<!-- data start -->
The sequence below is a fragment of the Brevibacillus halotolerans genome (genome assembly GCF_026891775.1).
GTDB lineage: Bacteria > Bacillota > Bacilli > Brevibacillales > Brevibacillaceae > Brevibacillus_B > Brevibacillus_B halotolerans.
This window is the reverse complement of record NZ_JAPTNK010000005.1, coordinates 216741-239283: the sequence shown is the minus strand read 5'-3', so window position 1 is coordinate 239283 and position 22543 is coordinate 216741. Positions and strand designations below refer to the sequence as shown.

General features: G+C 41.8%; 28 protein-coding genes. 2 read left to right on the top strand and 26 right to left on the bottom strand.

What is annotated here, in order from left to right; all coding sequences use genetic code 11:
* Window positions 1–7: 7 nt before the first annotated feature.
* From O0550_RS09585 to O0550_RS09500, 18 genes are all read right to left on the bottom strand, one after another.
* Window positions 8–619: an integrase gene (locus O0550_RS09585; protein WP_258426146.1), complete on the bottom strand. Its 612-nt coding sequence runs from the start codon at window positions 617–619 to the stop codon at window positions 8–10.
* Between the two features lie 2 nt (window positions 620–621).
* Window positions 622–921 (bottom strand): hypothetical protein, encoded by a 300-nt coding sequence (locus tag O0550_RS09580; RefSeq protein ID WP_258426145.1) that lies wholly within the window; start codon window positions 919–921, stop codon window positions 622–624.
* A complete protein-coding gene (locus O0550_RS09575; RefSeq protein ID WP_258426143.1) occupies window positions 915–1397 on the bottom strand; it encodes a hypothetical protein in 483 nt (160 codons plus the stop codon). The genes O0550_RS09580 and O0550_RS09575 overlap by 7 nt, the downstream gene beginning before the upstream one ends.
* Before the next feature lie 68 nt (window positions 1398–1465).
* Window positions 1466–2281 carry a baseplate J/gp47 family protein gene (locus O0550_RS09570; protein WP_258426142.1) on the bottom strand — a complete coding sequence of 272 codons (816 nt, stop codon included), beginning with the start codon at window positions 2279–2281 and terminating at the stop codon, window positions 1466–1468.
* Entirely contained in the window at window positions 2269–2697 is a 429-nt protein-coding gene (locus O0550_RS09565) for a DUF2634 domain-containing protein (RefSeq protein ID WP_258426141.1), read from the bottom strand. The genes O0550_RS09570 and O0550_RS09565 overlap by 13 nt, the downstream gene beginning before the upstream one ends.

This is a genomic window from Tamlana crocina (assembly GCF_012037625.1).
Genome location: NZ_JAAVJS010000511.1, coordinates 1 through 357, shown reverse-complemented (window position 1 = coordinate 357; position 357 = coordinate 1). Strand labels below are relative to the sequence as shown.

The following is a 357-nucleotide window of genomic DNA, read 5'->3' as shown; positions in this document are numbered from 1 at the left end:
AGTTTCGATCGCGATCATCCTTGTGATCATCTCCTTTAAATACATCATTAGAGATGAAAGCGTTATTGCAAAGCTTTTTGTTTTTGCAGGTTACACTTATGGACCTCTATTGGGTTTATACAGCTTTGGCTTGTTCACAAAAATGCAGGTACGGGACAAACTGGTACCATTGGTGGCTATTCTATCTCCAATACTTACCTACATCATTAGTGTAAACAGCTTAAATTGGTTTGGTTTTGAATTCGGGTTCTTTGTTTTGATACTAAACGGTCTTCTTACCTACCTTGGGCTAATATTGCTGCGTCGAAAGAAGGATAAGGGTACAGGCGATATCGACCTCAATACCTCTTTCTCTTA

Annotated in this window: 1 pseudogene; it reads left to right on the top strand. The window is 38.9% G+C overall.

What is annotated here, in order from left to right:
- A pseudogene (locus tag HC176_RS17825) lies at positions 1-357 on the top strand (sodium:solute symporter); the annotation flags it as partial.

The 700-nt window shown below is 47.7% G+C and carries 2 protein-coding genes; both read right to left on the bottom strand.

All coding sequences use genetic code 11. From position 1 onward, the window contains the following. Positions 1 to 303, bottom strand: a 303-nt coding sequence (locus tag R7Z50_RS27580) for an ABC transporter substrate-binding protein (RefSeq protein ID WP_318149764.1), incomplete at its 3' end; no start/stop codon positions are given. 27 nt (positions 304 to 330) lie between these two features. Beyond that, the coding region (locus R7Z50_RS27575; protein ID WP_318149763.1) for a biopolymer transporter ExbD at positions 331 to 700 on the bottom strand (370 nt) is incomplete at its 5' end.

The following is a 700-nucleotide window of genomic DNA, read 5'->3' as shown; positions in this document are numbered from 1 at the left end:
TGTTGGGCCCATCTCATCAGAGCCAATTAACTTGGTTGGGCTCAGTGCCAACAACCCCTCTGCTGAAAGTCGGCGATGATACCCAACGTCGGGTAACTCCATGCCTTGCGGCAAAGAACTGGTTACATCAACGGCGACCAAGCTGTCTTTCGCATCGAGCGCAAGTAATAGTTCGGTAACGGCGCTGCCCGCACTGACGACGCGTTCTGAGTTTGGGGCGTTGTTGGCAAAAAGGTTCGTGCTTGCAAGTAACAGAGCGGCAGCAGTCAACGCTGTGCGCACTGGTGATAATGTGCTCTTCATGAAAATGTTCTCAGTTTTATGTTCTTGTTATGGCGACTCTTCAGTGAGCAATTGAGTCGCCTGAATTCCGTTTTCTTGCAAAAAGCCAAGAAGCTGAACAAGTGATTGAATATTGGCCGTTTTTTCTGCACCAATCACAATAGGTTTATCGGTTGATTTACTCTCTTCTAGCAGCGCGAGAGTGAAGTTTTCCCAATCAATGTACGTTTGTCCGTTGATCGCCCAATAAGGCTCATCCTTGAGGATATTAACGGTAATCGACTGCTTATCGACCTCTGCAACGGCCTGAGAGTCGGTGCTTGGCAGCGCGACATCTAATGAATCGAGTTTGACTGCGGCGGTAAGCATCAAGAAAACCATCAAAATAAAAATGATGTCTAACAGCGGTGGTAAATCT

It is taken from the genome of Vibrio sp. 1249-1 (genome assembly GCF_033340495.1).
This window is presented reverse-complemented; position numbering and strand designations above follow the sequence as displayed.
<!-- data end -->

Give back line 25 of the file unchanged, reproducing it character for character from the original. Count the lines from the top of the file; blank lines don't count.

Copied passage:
TGTTGGGCCCATCTCATCAGAGCCAATTAACTTGGTTGGGCTCAGTGCCAACAACCCCTCTGCTGAAAGTCGGCGATGATACCCAACGTCGGGTAACTCCATGCCTTGCGGCAAAGAACTGGTTACATCAACGGCGACCAAGCTGTCTTTCGCATCGAGCGCAAGTAATAGTTCGGTAACGGCGCTGCCCGCACTGACGACGCGTTCTGAGTTTGGGGCGTTGTTGGCAAAAAGGTTCGTGCTTGCAAGTAACAGAGCGGCAGCAGTCAACGCTGTGCGCACTGGTGATAATGTGCTCTTCATGAAAATGTTCTCAGTTTTATGTTCTTGTTATGGCGACTCTTCAGTGAGCAATTGAGTCGCCTGAATTCCGTTTTCTTGCAAAAAGCCAAGAAGCTGAACAAGTGATTGAATATTGGCCGTTTTTTCTGCACCAATCACAATAGGTTTATCGGTTGATTTACTCTCTTCTAGCAGCGCGAGAGTGAAGTTTTCCCAATCAATGTACGTTTGTCCGTTGATCGCCCAATAAGGCTCATCCTTGAGGATATTAACGGTAATCGACTGCTTATCGACCTCTGCAACGGCCTGAGAGTCGGTGCTTGGCAGCGCGACATCTAATGAATCGAGTTTGACTGCGGCGGTAAGCATCAAGAAAACCATCAAAATAAAAATGATGTCTAACAGCGGTGGTAAATCT